Up until relatively recently, branding, public relations (PR), and advertising have been the only ways businesses could speak directly at their customers. In branding (often a blanket term used for all three forms of messaging), a business is actively trying position itself in a way that is attractive to it’s customers. In public relations, a business is increasing it’s reputation, sharing it’s expertise, and sharing news, often through some form of a third party (a magazine article, news clip, interview, or sponsorship, to name a few). In advertising, a business (or their marketing team) develops a campaign aimed at attracting a target market and places that campaign where their target market can see the advertisement. Billboards, bus signage, airplanes pulling banners along the beach, TV commercials, newspaper ads, slides in a movie theater, event sponsorship, and direct mail are just some of the possible ways to reach customers via advertising.
The goal with any of these forms of marketing is two-fold: (a) brand recognition through repetition, and (b) that the customer will be intrigued enough by the brand/PR/advertisement to make a transaction with the business. This standard marketing cycle is very transactional: Create intrigue; Reach customers; Customer makes purchase; Brand interaction ends there; Cycle needs to begin again to be successful.
Starting in the 90’s, the internet came into play. Email became a thing. Cell phones became a necessity, texting was born. Then social media was ‘invented.’ And not far behind that came this thing called the smartphone. Suddenly, the world was connected, 24/7, in realtime. It was easy for customers and brands to be in communication with each other. The businesses that are successful in this new world are the ones that talk with their customers, and not at them.
Think back to those early days of Facebook. When a business ran a business page post, the analytic that was most watched was “How many people saw this post?” Your success was measured in REACH. That number was the holy grail. But that has changed. Now we measure the success of a single post (or any form of marketing: an advertisement, a presentation, a newspaper article) by engagement. How many people click, like, comment, share, or otherwise engage with the post? How many people click through your website and stay there? How many new customers do you have that feel like they are part of your brand, rather than someone who simply buys from your brand? Marketing has evolved to a world where actual engagement is way more important than reach.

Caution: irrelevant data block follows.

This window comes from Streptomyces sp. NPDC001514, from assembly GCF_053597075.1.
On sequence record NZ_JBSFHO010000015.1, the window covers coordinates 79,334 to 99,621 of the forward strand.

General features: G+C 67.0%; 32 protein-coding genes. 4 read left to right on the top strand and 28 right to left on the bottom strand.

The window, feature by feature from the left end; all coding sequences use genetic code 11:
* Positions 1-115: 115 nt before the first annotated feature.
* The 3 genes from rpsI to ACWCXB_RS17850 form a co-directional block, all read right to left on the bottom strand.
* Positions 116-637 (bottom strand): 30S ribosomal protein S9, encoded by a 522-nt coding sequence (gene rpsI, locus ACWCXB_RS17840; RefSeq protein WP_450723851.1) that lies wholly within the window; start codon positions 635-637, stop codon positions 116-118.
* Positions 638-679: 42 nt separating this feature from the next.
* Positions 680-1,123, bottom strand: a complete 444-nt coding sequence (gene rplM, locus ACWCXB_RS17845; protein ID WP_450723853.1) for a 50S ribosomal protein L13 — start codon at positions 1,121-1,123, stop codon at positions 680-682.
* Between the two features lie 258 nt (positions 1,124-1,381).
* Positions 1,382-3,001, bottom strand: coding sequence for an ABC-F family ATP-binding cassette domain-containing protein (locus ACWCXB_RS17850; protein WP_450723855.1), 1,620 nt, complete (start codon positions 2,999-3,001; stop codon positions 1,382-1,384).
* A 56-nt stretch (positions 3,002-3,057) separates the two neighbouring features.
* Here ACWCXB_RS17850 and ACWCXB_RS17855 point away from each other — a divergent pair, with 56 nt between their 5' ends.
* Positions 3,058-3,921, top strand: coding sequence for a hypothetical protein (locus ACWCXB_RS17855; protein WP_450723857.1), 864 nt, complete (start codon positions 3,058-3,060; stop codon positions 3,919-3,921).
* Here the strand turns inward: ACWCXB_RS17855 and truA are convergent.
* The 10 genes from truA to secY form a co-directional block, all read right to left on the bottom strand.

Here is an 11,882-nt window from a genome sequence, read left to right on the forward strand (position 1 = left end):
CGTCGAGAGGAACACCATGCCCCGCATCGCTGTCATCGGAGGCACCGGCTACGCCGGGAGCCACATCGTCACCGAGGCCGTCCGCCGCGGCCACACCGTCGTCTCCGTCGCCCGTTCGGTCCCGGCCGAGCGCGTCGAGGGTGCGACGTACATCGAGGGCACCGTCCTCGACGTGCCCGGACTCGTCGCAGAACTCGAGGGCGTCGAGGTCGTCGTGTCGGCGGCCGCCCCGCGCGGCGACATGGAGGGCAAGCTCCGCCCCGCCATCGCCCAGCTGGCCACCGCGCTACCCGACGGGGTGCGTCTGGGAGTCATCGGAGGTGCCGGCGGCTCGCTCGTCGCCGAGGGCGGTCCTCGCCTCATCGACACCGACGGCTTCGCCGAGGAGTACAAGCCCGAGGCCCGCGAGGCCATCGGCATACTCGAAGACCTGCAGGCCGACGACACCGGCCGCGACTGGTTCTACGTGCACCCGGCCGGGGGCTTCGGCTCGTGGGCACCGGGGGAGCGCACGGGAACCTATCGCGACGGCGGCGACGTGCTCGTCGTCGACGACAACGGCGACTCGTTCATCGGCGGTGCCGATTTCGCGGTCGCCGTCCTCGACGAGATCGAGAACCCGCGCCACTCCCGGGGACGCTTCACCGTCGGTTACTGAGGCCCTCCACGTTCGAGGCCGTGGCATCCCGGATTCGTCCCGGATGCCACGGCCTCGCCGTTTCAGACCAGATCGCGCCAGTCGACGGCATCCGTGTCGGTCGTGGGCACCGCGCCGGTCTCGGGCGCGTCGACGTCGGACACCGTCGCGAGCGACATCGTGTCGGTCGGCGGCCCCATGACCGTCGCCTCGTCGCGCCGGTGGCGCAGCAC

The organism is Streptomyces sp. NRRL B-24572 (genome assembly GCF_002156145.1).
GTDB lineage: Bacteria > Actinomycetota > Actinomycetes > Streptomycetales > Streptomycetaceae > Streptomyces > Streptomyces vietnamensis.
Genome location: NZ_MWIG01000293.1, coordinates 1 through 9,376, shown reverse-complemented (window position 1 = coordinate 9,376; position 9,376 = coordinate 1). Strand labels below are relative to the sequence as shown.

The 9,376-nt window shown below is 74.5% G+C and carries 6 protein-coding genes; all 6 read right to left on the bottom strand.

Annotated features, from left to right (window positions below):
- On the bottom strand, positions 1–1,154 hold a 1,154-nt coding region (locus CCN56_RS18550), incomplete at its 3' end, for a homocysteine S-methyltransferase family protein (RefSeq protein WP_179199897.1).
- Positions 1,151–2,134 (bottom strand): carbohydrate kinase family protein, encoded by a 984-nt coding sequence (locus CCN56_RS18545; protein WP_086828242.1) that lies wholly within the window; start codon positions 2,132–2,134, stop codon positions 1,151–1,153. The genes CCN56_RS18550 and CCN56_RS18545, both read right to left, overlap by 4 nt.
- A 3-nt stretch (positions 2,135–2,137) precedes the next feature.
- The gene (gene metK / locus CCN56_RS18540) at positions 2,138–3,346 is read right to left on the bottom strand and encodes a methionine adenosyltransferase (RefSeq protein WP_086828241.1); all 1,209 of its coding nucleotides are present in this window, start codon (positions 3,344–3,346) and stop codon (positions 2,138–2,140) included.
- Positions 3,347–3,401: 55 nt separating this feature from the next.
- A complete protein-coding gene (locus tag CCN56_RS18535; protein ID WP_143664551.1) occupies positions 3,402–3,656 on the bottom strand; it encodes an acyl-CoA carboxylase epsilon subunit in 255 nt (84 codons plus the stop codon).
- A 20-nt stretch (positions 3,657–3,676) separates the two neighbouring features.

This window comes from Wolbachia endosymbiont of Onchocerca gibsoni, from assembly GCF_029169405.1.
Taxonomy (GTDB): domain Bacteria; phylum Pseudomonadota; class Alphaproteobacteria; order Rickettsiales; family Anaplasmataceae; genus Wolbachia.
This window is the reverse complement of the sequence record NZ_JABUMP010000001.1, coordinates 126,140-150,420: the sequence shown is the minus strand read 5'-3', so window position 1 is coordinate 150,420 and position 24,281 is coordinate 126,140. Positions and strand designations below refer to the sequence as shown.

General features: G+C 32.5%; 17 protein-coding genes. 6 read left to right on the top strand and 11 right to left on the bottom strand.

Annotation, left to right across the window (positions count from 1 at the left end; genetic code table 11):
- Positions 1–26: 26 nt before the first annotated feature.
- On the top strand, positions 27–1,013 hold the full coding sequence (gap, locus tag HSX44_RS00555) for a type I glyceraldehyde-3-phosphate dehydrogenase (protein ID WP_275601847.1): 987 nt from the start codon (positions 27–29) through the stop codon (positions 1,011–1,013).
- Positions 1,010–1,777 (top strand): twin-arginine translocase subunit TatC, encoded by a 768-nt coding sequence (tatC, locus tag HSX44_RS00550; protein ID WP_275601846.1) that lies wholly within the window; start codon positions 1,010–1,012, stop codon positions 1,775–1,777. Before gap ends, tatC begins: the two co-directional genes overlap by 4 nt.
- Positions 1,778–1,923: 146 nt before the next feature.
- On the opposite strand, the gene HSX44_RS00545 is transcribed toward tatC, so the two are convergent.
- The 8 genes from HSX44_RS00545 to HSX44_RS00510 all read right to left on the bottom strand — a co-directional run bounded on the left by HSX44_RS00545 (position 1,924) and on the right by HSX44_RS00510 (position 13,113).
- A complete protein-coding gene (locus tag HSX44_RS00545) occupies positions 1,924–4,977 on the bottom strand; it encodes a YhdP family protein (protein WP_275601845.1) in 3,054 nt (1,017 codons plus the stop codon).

Do I actually want you to cease all your marketing efforts? No, not at all. Do I want you to stop marketing like it’s 1999? Yes. Stop hiding behind your witty tagline. Stop relying on business cards, brochures and postcards to do your talking for you. Stop letting your website do all your leg work. Stop marketing and start engaging. Treat your branding, PR, and advertising as a chance to start a conversation with your customer. Build a trust and a rapport with your customer. Build relationships and change the trajectory of your marketing cycle. Stop talking at your audience and start talking with them instead. Because elevating engagement is everything.
Is your marketing engaging your customers? Contact us today for a free evaluation.